The Texas Oil & Gas Association (TXOGA) on Tuesday urged the Trump administration to think twice before withdrawing the United States from the North American Free Trade Agreement (NAFTA).
TXOGA President Todd Staples laid out the industry group’s agenda, noting that during fiscal year (FY) 2017, members together paid more than $11 billion in state/local taxes and state royalties, up from $9.4 billion a year earlier.
“The remarkable and sustained recovery of the Texas oil and natural gas industry is benefitting our state and local economies, providing the equivalent of $30 million a day for our schools, universities, roads and first responders,” said Staples. “What’s happening in Texas is the primary reason that our nation is a global power broker.”
During FY2017, Texas school districts received an estimated $1.1 billion in property taxes from mineral properties producing oil and natural gas, pipelines, and gas utilities, while counties received $336 million in mineral property taxes.
Staples traced many of the energy milestones to the state’s record production, expanding pipeline infrastructure and increased exports of liquefied natural gas (LNG) and oil.
“Recently released data shows that Texas produced nearly 40% of the nation’s crude oil when the United States crossed the 10 million b/d threshold,” he said. “Our crude oil imports are down 20% from 2006 and last month, our crude oil exports were more than double the average in January 2017.”
The United States last year also became a net LNG exporter, “and those exports are expected to increase more than 10-fold in 2019, thanks in part to the seven LNG facilities planned or under construction in Texas,” Staples said.
What’s happening in U.S. energy today was “unthinkable a decade ago,” which he said was “a direct result of Texans’ dedication to innovation and consistent regulations and policies.”
While the state’s ability produce unprecedented amounts of oil and natural gas “is a major contributor to our global leverage, production is only part of the story. Policy that encourages growth in the entire oil and natural gas sector is key to the Texas success story and is the foundation of our energy future.”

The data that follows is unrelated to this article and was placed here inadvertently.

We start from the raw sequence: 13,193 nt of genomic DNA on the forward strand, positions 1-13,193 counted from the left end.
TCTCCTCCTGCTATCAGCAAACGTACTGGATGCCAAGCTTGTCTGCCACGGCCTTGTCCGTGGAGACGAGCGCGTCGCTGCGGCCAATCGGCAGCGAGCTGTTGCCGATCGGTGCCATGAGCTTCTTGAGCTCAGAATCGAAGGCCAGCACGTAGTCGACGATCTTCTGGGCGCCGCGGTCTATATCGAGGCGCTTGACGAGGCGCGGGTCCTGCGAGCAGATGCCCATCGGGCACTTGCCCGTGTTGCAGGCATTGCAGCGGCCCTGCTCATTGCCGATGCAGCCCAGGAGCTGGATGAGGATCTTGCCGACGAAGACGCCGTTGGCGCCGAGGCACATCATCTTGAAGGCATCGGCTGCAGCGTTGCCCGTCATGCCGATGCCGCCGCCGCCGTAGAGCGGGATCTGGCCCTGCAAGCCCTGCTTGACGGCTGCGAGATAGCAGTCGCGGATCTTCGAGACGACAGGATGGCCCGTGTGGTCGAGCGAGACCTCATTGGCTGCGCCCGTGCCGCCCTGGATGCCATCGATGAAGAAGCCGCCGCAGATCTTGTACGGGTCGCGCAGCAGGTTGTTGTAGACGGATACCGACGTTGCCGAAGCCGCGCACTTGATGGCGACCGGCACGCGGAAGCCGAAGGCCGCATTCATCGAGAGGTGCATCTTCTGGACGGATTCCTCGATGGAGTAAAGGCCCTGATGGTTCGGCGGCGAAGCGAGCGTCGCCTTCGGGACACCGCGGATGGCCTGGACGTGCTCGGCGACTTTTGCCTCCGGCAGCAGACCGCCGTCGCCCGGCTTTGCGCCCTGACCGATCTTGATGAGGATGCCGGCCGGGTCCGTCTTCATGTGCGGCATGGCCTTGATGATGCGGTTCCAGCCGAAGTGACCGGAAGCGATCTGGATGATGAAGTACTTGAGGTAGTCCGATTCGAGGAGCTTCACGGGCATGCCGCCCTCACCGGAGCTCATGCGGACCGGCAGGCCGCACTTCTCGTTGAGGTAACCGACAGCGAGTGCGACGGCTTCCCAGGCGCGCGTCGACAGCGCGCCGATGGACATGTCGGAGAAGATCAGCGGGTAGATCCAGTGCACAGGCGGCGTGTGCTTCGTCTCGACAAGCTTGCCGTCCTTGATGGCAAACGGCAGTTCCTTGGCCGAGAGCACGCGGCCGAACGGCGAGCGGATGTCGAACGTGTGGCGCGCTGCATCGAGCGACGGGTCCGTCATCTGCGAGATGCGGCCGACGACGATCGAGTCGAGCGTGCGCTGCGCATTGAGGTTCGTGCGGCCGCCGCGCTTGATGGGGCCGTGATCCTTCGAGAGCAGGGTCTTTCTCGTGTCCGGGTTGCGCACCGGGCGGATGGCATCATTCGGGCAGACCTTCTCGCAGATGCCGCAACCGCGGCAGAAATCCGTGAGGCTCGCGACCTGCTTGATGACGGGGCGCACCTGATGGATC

TXOGA’s priorities today are centered around pipeline growth, port expansions and refining, as well as lobbying for the United States to remain in NAFTA.
“Smart policy will keep Texas on top,” Staples said. “Maintaining state policies that allow us to expand our energy infrastructure — including pipelines, tanks, terminals, and refining capacity — is the best way to increase energy reliability and security and to protect our fuel supply in the event of a natural disaster.”
The Trump administration’s recently released budget included $13 million for a planned expansion of the Corpus Christi Ship Channel in South Texas, a deepwater port that increasingly is carrying more oil exports and eventually is set to deliver LNG to overseas markets.
NAFTA negotiations resumed this week in Mexico City. American Petroleum Institute chief Jack Gerard and other industry groups have argued for the United States to remain in NAFTA, a partnership with Mexico and Canada that President Trump has questioned.
Staples described the importance of the trade agreement to Texas.
“NAFTA has served as the essential framework that has allowed the oil and natural gas industry to see the growth and prosperity it has today, resulting in hundreds of thousands of jobs for Texans,” he said.
“We have a lot at stake as NAFTA negotiations continue because Texas is home not only to the oil and natural gas and the pipelines that transport it to Mexico, but also the refineries and petrochemical plants that make the products we export to our neighbors.”
Staples said it was “imperative to maintain the NAFTA provisions that enforce fair trade practices and allow our industry to remain competitive, grow jobs and invest with certainty.”
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